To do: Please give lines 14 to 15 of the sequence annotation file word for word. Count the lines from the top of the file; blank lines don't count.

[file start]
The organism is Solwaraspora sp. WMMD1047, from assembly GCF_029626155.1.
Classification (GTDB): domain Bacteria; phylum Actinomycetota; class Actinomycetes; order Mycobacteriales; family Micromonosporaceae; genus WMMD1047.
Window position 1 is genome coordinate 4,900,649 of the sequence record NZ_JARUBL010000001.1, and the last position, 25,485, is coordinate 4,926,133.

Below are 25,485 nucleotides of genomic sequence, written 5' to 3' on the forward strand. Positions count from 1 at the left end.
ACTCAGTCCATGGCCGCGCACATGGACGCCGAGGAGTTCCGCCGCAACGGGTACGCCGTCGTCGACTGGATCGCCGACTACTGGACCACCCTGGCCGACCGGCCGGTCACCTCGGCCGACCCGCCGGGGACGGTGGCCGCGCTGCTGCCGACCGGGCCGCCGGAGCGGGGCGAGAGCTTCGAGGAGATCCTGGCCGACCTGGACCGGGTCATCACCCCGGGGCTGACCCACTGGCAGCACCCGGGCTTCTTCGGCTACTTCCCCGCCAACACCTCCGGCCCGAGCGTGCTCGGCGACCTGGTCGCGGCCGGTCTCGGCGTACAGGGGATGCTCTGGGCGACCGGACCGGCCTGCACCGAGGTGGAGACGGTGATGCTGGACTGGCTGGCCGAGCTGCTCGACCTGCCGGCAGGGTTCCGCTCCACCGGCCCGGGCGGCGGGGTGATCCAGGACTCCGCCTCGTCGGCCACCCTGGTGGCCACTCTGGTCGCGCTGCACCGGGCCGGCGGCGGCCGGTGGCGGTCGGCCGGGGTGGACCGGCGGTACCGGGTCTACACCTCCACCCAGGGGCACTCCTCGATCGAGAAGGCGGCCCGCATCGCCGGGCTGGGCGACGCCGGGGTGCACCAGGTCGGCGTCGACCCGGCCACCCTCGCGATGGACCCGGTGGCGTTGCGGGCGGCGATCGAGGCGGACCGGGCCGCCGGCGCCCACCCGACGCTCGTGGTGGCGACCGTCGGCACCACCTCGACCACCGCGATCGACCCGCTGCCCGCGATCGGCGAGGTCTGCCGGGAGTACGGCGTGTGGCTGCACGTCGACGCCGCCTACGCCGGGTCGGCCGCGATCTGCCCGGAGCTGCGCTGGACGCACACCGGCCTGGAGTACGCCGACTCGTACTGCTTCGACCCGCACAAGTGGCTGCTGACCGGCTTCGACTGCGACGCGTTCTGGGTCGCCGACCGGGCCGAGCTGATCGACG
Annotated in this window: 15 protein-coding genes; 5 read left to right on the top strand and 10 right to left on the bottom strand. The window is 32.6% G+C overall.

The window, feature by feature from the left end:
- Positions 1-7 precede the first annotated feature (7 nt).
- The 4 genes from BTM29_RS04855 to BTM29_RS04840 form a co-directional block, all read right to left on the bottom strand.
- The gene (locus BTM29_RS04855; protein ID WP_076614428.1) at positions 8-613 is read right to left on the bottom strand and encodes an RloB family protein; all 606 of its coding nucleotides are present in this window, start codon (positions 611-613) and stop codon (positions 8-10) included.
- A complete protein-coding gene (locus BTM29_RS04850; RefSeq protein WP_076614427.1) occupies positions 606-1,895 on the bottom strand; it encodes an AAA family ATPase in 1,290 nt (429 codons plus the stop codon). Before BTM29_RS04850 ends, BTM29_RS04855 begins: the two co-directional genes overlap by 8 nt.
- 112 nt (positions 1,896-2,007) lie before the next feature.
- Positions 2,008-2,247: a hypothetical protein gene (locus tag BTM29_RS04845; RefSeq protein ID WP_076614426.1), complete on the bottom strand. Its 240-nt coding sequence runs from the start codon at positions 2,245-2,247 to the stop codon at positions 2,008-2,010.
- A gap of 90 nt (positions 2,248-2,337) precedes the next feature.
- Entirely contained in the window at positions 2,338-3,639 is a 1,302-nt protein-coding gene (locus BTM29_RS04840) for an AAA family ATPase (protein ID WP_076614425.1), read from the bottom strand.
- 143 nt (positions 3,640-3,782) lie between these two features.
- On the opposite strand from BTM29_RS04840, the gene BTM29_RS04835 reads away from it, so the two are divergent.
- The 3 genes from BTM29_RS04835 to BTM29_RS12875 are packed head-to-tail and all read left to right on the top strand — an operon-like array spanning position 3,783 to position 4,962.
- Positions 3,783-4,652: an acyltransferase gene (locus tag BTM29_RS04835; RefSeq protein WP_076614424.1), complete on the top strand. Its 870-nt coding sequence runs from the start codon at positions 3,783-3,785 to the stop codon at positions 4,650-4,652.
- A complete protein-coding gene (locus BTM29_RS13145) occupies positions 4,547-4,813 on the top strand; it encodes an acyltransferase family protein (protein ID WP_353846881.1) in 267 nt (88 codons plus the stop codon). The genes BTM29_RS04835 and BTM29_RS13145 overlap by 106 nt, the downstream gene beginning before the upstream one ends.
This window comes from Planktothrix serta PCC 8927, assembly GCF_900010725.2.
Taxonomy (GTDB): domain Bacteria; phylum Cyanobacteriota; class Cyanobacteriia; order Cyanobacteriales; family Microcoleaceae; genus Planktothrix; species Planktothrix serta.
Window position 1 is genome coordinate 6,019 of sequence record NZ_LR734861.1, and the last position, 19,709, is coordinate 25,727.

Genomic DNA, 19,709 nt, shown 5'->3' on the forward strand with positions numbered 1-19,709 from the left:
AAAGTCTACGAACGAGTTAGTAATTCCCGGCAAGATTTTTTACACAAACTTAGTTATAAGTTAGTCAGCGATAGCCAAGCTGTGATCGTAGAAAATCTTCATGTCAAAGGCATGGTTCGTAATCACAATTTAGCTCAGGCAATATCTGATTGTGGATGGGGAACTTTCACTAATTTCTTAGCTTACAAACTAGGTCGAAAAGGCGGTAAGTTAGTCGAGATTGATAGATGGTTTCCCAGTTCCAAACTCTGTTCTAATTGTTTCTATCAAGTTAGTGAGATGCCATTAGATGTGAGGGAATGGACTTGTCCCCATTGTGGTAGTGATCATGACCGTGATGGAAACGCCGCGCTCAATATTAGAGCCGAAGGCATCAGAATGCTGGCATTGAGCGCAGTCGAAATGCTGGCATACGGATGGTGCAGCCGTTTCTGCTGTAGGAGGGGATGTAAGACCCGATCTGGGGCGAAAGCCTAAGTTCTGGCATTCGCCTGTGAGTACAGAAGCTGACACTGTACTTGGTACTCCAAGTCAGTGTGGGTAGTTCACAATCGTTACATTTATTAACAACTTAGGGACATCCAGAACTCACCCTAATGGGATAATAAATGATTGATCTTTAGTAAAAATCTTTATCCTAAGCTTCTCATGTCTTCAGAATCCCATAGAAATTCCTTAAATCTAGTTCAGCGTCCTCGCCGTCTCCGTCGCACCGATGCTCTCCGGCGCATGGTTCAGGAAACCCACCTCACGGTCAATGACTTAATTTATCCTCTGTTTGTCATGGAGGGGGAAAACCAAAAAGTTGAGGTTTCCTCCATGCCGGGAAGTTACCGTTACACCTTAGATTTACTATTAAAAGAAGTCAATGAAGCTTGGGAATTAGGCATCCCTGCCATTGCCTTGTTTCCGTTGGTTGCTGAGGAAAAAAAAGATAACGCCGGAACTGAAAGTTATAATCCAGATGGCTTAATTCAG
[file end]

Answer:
- A gap of 90 nt (positions 2,248-2,337) precedes the next feature.
- Entirely contained in the window at positions 2,338-3,639 is a 1,302-nt protein-coding gene (locus BTM29_RS04840) for an AAA family ATPase (protein ID WP_076614425.1), read from the bottom strand.